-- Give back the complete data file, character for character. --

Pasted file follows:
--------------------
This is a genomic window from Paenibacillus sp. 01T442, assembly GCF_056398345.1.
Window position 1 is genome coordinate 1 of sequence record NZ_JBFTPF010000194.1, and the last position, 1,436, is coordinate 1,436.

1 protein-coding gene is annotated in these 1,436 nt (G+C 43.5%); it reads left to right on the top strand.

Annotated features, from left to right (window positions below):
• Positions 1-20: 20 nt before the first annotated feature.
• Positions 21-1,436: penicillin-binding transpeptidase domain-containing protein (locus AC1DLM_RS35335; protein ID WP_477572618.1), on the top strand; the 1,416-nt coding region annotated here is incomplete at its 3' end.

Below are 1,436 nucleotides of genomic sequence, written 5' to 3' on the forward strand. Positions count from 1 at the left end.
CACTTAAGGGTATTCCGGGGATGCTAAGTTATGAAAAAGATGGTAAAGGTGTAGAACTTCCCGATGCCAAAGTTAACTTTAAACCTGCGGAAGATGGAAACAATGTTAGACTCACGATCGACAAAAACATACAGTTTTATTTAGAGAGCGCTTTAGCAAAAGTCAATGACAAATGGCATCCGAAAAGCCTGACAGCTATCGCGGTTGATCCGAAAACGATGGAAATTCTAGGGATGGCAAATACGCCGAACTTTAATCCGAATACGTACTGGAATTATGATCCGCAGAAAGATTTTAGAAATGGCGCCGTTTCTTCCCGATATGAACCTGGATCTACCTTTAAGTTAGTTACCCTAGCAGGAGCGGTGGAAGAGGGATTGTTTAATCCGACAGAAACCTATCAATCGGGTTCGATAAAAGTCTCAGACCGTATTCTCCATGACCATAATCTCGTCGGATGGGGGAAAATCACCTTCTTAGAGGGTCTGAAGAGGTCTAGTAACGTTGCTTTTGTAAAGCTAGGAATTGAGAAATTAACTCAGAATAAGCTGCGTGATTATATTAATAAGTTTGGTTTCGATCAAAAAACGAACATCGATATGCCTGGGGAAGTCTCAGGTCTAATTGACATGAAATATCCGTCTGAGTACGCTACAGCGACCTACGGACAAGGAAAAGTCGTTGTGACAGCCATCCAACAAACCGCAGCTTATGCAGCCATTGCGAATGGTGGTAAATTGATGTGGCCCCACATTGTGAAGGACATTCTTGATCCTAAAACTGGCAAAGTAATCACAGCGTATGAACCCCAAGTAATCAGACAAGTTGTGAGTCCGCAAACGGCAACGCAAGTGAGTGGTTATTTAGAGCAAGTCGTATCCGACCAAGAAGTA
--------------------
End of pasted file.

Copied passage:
This is a genomic window from Paenibacillus sp. 01T442, assembly GCF_056398345.1.
Window position 1 is genome coordinate 1 of sequence record NZ_JBFTPF010000194.1, and the last position, 1,436, is coordinate 1,436.

1 protein-coding gene is annotated in these 1,436 nt (G+C 43.5%); it reads left to right on the top strand.

Annotated features, from left to right (window positions below):
• Positions 1-20: 20 nt before the first annotated feature.
• Positions 21-1,436: penicillin-binding transpeptidase domain-containing protein (locus AC1DLM_RS35335; protein ID WP_477572618.1), on the top strand; the 1,416-nt coding region annotated here is incomplete at its 3' end.

Below are 1,436 nucleotides of genomic sequence, written 5' to 3' on the forward strand. Positions count from 1 at the left end.
CACTTAAGGGTATTCCGGGGATGCTAAGTTATGAAAAAGATGGTAAAGGTGTAGAACTTCCCGATGCCAAAGTTAACTTTAAACCTGCGGAAGATGGAAACAATGTTAGACTCACGATCGACAAAAACATACAGTTTTATTTAGAGAGCGCTTTAGCAAAAGTCAATGACAAATGGCATCCGAAAAGCCTGACAGCTATCGCGGTTGATCCGAAAACGATGGAAATTCTAGGGATGGCAAATACGCCGAACTTTAATCCGAATACGTACTGGAATTATGATCCGCAGAAAGATTTTAGAAATGGCGCCGTTTCTTCCCGATATGAACCTGGATCTACCTTTAAGTTAGTTACCCTAGCAGGAGCGGTGGAAGAGGGATTGTTTAATCCGACAGAAACCTATCAATCGGGTTCGATAAAAGTCTCAGACCGTATTCTCCATGACCATAATCTCGTCGGATGGGGGAAAATCACCTTCTTAGAGGGTCTGAAGAGGTCTAGTAACGTTGCTTTTGTAAAGCTAGGAATTGAGAAATTAACTCAGAATAAGCTGCGTGATTATATTAATAAGTTTGGTTTCGATCAAAAAACGAACATCGATATGCCTGGGGAAGTCTCAGGTCTAATTGACATGAAATATCCGTCTGAGTACGCTACAGCGACCTACGGACAAGGAAAAGTCGTTGTGACAGCCATCCAACAAACCGCAGCTTATGCAGCCATTGCGAATGGTGGTAAATTGATGTGGCCCCACATTGTGAAGGACATTCTTGATCCTAAAACTGGCAAAGTAATCACAGCGTATGAACCCCAAGTAATCAGACAAGTTGTGAGTCCGCAAACGGCAACGCAAGTGAGTGGTTATTTAGAGCAAGTCGTATCCGACCAAGAAGTA